Q: Between lounging in his swing, commuting to daycare in his car seat and being swaddled for naps and bedtime, my little guy spends a lot of time on his back and relatively stationary. Is there a chance this could hamper his development? How much “free time” does he need each day to move?
A: We live in a world awash in amazing gear. There are products to help our little ones sleep, sit, stand, walk and be entertained. However, all of these products restrict natural movements in one way or another. His arms and legs may move, but he is not producing whole-body movements through multiple dimensions—which is why it’s important to ensure he gets enough free mobile time throughout the day.
Although schedules vary, a typical 9-month-old may experience as little as six hours or less of “free mobility” after accounting for morning naps, afternoon naps, and multiple feedings and diaper changes. If you’re not mindful, though, you could easily restrict him in all of his wonderful gear for four or five hours out of the total six hours of wake mobility hours. Additionally, if you swaddle your baby when you lay him down to rest or sleep, you further limit his opportunities to practice mobility.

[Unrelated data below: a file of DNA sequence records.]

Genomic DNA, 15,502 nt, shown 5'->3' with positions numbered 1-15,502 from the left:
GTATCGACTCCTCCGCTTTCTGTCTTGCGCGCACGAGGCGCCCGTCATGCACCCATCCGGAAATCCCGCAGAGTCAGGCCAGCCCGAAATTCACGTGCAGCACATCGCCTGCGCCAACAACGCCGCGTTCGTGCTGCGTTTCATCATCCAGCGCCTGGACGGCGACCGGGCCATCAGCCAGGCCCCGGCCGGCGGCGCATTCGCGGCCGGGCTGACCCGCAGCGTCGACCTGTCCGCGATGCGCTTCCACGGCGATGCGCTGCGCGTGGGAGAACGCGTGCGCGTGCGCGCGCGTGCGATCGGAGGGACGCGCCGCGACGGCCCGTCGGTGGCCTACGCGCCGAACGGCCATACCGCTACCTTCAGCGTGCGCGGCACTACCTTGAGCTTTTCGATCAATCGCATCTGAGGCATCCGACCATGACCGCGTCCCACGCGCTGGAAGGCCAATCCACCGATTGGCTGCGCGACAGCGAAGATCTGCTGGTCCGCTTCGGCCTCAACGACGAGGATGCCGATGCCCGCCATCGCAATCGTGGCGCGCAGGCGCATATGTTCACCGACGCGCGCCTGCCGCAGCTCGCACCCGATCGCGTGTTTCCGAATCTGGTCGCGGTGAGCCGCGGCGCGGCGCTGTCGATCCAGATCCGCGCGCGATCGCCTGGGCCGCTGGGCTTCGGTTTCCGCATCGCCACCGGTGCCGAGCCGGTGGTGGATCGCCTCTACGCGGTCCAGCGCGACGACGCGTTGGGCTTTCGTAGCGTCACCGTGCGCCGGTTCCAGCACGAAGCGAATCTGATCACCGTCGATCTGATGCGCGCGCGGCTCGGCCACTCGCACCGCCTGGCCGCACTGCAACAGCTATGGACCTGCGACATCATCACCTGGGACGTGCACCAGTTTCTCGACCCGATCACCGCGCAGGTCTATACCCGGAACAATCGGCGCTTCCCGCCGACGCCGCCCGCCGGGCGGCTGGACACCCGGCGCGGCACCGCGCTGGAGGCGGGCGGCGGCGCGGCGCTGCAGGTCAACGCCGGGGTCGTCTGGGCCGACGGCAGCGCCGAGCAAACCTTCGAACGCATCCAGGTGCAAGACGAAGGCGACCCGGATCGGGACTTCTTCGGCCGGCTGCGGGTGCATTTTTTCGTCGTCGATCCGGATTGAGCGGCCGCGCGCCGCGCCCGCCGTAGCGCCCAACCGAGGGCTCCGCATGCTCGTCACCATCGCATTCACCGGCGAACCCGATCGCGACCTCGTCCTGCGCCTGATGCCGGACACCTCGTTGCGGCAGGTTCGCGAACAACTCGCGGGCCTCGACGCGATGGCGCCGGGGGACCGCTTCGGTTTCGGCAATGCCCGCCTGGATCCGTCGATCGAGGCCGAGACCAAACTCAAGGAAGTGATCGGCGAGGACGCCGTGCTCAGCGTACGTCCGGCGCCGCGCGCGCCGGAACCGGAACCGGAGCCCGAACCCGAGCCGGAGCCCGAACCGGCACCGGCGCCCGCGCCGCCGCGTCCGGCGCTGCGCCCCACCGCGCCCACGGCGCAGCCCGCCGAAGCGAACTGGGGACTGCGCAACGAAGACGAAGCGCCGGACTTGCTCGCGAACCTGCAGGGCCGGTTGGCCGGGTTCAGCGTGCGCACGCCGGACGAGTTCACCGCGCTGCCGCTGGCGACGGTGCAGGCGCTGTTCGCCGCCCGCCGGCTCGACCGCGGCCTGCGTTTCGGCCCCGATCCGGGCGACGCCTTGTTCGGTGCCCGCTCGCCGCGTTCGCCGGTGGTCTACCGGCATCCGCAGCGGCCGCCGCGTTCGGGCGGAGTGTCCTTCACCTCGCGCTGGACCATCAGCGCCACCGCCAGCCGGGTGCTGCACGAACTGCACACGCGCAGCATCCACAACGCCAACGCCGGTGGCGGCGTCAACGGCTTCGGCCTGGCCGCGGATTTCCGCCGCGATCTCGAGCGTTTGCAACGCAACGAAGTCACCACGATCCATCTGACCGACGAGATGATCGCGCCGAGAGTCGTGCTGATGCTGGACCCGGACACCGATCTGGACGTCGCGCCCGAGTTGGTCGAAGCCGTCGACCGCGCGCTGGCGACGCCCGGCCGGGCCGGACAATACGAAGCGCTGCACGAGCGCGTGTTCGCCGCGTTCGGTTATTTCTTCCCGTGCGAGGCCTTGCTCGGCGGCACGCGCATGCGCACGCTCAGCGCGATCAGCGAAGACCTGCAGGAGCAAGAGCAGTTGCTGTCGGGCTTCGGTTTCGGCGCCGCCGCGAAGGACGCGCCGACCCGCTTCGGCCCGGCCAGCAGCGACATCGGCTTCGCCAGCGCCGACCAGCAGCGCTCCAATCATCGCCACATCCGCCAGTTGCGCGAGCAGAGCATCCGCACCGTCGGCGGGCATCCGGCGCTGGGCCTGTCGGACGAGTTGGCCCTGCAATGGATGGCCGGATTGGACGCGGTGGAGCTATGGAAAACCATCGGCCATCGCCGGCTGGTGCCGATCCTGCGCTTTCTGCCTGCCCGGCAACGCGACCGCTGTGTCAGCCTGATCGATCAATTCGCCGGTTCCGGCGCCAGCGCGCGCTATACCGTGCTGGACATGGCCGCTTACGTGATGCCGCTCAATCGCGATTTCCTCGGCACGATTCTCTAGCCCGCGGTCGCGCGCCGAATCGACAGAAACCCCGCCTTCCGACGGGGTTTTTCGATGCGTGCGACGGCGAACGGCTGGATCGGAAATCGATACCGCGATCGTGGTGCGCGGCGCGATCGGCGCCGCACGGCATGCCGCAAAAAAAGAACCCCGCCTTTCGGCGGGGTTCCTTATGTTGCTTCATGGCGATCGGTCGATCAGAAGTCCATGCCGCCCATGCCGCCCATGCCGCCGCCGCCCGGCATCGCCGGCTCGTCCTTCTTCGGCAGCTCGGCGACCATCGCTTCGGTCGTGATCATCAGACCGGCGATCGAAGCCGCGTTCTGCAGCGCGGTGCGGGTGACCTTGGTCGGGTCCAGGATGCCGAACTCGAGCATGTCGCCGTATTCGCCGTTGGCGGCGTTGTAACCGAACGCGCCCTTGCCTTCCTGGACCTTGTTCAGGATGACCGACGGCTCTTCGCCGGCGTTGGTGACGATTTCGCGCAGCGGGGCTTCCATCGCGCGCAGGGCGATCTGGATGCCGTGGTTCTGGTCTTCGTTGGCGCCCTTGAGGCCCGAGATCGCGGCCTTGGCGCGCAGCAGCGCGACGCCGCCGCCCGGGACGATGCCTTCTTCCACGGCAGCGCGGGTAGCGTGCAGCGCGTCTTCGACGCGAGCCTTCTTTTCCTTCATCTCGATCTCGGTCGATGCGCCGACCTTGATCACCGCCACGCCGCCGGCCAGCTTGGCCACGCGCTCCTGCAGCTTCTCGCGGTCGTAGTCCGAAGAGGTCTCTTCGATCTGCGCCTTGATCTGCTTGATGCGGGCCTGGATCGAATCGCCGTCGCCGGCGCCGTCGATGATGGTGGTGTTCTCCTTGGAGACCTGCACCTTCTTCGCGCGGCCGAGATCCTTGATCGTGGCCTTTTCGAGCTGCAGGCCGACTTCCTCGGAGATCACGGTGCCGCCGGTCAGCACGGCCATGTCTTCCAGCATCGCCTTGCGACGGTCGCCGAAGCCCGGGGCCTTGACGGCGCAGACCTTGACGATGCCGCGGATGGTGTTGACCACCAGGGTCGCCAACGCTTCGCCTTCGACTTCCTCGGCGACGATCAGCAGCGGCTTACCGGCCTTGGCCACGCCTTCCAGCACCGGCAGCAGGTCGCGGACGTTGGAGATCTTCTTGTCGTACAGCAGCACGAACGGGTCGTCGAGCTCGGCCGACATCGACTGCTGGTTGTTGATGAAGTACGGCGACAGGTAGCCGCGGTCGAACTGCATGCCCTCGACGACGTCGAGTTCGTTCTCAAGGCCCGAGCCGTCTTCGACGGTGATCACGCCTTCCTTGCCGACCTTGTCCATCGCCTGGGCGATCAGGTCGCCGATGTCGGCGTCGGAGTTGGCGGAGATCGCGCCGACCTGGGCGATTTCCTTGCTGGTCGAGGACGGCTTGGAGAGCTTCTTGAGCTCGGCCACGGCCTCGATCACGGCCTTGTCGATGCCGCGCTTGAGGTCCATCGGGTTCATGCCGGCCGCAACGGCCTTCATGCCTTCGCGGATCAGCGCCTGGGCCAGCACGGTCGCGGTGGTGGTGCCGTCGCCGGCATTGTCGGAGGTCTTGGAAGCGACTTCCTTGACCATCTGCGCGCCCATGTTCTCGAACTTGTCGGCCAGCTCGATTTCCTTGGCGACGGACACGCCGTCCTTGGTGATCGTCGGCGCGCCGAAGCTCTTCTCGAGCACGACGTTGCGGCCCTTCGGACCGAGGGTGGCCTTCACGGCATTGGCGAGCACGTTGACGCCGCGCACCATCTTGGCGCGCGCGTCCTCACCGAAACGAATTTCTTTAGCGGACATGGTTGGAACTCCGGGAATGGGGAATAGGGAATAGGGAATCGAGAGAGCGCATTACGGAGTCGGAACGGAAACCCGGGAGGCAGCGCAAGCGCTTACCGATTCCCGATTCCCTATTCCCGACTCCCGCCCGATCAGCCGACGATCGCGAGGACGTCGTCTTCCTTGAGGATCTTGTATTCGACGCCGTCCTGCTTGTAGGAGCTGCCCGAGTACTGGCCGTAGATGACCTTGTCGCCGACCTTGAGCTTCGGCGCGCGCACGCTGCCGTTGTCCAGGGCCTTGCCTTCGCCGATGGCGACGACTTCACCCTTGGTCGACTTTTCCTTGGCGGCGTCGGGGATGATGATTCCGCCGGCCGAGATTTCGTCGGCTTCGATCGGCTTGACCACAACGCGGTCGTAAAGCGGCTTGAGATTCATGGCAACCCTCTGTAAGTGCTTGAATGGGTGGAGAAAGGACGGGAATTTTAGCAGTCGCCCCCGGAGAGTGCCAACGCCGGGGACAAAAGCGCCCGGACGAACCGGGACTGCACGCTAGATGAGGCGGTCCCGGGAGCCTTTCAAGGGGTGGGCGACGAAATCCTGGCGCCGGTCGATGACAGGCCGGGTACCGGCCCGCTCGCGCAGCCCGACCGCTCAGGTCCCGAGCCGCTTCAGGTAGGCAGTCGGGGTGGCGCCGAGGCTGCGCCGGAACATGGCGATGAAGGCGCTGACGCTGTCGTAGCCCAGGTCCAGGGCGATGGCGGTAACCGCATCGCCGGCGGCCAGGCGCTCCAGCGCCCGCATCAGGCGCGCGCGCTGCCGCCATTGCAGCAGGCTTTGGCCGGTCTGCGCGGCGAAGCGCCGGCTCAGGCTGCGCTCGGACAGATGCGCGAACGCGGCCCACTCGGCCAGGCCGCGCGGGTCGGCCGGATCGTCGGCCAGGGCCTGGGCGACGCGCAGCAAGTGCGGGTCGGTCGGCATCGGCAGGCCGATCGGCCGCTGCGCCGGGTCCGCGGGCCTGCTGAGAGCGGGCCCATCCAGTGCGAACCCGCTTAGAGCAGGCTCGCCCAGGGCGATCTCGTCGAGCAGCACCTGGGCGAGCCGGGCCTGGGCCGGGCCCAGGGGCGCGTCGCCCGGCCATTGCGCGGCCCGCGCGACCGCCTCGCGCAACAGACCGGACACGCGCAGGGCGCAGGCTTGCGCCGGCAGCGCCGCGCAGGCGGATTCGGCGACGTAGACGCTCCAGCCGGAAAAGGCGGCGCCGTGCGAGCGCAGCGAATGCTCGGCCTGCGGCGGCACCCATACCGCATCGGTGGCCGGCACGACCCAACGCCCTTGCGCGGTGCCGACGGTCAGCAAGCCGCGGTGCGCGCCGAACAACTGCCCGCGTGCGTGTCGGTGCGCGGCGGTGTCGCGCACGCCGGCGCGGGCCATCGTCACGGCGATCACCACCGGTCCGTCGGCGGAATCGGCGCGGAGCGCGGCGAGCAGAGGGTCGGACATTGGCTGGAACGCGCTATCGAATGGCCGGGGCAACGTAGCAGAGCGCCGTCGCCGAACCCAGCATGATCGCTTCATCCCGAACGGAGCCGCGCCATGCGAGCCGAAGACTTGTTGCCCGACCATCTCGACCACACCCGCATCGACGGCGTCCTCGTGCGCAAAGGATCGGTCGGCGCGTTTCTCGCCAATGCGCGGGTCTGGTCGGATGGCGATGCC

Practice is the only way your tot becomes stronger and more coordinated. A baby freely practicing these skills also facilitates the growth of his nervous system and optimizes brain development.
The best way to ensure your newbie is getting enough free time is not to simply schedule the free mobility time into your daily routine. Rather, you should default to having your child free to move. Any schedule you set with regard to free mobility time should consciously limit the time you have him restricted in gear.
Of course, this is sometimes easier said than done. Start by noting how much time you have your baby in gear over the course of a day, and then work to bring that number down. As he gets older, the majority of his day can be engaged in natural unrestricted mobility.
—Shannon Davis, PT, DPT, CEO of Inspiration Physical Therapy Inc. in San Diego and inventor of the Little Balance Box